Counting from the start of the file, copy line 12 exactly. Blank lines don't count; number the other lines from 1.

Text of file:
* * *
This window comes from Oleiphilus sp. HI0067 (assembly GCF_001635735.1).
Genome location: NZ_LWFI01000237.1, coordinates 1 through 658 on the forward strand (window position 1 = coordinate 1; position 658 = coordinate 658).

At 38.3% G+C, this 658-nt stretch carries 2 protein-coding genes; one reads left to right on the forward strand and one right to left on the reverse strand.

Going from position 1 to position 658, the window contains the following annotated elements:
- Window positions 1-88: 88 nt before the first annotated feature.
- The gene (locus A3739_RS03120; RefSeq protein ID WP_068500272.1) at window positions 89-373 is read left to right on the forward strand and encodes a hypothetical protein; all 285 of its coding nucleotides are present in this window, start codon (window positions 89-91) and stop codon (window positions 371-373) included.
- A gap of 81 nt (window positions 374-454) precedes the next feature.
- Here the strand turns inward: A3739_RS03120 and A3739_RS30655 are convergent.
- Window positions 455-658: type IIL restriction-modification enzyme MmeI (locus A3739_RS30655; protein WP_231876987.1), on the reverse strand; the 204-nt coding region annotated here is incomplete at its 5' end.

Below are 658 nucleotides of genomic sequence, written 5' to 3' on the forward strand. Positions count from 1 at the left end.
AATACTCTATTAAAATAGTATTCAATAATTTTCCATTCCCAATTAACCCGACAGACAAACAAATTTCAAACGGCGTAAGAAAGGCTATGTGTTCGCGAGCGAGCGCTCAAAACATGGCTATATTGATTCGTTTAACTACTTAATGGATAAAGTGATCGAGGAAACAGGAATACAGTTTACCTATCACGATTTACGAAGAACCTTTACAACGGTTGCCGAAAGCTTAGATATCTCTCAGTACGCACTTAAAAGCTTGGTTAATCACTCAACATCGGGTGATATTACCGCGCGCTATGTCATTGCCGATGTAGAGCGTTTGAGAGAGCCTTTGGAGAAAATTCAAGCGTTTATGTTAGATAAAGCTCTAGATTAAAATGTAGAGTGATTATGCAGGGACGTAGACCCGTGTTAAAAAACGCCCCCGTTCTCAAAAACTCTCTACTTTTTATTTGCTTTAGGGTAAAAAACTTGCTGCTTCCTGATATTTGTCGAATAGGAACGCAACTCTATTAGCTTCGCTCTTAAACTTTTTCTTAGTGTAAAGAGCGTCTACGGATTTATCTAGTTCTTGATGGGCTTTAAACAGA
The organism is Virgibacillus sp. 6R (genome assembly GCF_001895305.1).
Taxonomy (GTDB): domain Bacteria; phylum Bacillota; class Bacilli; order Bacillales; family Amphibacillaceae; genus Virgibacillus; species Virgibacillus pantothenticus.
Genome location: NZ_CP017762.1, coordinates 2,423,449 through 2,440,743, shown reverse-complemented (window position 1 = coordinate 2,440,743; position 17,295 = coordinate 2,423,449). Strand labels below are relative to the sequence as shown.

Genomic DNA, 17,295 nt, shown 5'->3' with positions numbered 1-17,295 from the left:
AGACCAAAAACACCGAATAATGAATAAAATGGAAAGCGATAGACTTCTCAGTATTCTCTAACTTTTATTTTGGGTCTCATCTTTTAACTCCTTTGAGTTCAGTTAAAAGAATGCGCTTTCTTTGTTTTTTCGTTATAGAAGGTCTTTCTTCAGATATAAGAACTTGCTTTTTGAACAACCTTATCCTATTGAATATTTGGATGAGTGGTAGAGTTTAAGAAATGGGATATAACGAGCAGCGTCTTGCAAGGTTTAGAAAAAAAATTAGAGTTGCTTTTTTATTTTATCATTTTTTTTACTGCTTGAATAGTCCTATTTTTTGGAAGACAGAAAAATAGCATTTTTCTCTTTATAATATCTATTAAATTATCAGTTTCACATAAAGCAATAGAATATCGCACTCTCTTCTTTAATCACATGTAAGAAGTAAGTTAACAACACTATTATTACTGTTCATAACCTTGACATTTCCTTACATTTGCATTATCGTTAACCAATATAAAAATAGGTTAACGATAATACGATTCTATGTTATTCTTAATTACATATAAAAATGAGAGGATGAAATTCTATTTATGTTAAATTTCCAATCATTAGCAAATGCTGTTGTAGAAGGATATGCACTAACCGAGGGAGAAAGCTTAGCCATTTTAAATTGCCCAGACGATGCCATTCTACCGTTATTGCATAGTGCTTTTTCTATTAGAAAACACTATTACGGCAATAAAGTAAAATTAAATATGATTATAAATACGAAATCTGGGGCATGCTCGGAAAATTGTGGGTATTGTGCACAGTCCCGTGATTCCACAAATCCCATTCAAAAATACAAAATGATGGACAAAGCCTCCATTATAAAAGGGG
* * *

The organism is Virgibacillus sp. 6R (genome assembly GCF_001895305.1).